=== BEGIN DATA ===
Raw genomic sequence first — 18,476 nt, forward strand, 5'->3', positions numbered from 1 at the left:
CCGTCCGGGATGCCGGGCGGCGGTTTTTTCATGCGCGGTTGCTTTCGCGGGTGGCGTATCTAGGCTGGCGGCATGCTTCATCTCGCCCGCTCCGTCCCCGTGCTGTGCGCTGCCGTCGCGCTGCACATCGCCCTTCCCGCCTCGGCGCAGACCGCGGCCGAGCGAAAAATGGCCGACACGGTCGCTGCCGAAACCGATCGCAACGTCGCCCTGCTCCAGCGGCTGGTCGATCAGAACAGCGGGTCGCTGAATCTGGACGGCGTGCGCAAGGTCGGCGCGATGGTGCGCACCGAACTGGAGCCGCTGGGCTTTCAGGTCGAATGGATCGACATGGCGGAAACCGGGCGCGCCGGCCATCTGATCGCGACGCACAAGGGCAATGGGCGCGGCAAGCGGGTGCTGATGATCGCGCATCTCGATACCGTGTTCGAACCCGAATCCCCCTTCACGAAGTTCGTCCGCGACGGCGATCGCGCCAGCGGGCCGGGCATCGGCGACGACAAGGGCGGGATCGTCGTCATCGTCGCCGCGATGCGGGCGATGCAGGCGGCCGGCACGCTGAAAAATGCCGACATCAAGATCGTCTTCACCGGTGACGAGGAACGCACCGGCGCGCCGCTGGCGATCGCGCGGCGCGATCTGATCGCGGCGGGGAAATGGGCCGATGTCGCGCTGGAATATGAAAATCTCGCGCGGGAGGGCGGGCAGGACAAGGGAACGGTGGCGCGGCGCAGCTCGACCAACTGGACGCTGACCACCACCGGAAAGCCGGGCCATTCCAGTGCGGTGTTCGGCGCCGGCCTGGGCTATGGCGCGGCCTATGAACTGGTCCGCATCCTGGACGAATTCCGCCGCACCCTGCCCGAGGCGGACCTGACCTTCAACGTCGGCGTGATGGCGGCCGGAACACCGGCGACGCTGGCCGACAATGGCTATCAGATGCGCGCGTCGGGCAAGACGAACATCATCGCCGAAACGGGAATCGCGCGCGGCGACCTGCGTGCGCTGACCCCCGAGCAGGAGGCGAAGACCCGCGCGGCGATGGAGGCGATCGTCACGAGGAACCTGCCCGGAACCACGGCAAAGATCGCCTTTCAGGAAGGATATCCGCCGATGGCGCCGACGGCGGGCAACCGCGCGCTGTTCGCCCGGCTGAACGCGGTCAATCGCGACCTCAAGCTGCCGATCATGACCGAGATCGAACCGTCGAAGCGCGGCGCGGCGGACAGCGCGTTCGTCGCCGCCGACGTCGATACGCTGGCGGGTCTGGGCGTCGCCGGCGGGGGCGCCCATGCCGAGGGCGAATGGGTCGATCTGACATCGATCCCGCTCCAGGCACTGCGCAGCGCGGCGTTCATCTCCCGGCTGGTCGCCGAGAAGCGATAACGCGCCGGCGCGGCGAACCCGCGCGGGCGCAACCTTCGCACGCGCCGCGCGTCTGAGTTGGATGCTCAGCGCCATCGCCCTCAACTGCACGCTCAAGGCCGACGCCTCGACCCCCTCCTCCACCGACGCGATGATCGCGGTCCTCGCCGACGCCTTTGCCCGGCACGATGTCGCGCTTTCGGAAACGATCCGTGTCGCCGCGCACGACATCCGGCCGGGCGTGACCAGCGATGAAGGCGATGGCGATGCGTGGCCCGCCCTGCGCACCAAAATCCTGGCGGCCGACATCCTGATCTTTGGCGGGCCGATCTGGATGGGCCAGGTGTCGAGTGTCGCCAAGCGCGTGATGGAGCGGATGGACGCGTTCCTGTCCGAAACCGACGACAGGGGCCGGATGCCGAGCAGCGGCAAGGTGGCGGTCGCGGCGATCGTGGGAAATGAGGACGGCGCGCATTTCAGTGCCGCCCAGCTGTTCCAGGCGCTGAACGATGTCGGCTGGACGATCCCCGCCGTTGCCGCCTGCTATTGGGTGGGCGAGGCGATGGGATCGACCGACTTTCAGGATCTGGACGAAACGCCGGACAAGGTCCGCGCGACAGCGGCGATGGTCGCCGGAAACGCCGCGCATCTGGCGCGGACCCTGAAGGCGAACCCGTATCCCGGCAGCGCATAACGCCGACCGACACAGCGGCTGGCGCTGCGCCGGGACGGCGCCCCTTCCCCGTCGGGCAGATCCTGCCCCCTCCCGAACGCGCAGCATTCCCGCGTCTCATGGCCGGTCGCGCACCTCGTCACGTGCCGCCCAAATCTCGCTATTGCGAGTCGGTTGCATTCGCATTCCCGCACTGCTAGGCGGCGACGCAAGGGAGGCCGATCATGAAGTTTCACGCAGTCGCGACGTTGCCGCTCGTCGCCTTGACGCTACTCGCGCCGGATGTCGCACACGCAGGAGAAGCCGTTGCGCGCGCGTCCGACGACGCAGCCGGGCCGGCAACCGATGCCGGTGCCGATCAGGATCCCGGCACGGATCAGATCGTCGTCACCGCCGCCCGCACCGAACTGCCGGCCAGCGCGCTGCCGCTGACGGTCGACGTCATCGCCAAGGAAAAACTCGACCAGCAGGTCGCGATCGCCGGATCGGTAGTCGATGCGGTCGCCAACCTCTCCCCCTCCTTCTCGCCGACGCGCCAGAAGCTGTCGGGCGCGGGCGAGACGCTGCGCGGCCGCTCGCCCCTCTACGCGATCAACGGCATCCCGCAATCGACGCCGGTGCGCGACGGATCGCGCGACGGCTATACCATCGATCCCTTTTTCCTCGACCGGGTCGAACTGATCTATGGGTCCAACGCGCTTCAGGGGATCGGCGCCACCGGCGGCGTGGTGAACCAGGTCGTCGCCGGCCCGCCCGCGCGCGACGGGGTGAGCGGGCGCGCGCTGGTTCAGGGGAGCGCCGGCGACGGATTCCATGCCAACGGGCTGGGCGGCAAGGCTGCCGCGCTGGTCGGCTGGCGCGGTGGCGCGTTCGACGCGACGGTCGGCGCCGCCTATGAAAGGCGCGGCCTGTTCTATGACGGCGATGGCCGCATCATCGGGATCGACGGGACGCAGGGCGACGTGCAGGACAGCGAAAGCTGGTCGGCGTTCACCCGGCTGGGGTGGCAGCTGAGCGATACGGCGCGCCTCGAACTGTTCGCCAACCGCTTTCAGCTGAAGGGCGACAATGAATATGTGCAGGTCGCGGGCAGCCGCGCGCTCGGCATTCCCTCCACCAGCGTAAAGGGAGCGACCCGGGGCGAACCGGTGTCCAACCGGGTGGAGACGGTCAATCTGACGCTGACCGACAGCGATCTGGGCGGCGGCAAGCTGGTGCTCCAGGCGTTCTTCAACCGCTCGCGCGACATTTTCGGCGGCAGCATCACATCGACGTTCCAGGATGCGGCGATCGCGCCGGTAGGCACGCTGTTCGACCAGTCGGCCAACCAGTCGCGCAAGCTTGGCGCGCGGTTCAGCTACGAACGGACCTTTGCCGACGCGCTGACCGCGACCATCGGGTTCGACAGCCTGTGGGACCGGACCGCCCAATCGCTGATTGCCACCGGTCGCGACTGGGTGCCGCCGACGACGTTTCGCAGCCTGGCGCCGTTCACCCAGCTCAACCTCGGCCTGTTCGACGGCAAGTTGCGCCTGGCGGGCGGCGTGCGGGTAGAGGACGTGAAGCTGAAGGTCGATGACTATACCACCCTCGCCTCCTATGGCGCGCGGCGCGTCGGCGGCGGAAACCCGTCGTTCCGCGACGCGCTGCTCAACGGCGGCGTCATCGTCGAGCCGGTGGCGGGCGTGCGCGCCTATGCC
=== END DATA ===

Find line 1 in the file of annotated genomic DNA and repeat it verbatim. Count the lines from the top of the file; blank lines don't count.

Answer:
Raw genomic sequence first — 18,476 nt, forward strand, 5'->3', positions numbered from 1 at the left: